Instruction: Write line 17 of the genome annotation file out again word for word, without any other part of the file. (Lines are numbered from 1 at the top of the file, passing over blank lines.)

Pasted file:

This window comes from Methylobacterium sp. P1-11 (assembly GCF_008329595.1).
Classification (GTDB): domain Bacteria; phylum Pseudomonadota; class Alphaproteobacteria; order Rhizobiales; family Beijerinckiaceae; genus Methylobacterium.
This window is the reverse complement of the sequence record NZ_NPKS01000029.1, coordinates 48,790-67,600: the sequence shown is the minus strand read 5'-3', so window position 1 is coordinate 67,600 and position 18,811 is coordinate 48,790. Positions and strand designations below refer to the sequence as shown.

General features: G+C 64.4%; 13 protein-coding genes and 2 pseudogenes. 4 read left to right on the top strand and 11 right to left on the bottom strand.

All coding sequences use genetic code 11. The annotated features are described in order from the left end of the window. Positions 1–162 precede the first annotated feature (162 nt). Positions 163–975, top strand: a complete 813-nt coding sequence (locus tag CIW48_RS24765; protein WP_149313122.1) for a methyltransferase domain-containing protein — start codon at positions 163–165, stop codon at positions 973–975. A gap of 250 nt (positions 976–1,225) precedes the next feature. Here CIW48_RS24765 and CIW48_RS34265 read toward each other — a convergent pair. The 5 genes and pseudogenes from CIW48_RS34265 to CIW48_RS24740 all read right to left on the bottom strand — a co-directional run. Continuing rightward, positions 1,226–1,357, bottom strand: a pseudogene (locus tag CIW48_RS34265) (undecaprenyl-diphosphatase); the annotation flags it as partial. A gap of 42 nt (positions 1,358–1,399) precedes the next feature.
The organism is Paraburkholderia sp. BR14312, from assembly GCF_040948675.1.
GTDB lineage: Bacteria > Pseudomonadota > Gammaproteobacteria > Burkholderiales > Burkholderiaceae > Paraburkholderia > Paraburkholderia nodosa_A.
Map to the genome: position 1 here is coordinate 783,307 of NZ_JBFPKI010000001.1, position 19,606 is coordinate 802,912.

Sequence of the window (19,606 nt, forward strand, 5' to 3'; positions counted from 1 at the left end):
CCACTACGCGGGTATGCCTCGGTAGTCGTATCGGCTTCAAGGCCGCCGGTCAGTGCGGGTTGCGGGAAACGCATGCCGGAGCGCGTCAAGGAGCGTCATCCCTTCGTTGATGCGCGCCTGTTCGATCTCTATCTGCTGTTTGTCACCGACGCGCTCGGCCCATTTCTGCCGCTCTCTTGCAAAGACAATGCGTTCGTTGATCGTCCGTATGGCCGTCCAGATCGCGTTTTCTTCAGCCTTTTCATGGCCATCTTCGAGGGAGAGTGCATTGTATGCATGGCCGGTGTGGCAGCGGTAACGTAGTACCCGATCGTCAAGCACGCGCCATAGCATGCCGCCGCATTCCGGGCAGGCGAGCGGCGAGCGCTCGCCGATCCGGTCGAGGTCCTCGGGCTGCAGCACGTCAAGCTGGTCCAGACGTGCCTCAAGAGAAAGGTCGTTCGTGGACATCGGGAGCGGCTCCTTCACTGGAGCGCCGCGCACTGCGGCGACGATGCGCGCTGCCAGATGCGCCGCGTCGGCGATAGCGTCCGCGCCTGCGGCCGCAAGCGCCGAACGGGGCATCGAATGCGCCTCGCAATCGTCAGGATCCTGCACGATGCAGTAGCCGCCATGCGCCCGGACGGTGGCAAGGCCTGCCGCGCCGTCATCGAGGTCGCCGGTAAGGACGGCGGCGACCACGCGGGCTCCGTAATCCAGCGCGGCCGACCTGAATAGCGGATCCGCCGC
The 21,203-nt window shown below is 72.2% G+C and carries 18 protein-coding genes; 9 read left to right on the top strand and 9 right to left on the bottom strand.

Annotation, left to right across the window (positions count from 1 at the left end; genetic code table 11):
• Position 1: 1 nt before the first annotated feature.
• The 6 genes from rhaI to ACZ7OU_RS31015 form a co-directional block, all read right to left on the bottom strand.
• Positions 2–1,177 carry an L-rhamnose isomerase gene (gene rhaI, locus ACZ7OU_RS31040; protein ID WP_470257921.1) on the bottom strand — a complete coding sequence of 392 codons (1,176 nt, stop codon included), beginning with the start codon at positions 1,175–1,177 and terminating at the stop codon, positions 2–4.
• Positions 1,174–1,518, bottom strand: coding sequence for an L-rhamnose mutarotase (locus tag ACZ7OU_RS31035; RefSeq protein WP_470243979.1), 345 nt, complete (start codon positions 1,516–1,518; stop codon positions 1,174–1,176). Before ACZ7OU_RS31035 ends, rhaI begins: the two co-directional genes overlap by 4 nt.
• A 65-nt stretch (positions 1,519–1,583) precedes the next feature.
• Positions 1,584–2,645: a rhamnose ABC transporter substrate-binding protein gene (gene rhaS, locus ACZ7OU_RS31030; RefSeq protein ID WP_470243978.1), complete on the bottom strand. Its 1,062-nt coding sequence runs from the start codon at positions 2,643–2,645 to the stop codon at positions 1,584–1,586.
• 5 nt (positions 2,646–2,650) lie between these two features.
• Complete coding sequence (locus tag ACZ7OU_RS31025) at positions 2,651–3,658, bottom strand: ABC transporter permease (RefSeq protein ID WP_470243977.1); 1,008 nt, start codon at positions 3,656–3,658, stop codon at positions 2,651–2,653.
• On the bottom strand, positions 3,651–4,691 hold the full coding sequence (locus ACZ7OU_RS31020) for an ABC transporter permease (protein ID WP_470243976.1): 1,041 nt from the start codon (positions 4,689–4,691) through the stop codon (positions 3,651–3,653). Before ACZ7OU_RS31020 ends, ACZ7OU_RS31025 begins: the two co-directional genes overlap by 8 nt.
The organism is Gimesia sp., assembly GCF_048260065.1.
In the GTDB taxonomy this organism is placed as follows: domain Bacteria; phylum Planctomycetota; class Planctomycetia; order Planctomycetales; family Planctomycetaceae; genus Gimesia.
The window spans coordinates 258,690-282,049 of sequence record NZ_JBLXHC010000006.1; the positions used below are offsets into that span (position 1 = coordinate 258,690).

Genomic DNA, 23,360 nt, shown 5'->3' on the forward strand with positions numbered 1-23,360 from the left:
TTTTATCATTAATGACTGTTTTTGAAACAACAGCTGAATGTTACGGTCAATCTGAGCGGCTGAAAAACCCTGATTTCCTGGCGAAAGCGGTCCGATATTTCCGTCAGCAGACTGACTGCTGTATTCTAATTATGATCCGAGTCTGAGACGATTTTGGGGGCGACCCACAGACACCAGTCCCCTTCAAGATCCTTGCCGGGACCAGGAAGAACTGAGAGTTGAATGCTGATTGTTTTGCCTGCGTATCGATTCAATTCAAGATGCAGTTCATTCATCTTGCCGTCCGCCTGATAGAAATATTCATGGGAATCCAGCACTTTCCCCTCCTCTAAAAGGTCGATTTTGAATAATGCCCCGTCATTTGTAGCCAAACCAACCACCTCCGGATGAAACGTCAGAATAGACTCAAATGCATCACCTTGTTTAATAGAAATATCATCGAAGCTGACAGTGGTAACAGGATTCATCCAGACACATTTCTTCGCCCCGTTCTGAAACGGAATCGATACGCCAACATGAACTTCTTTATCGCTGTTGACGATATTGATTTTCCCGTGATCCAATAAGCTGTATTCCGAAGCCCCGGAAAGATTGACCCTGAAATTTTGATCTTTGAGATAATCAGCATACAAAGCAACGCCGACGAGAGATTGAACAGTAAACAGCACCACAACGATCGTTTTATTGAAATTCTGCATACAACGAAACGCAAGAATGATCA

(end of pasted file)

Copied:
• A 65-nt stretch (positions 1,519–1,583) precedes the next feature.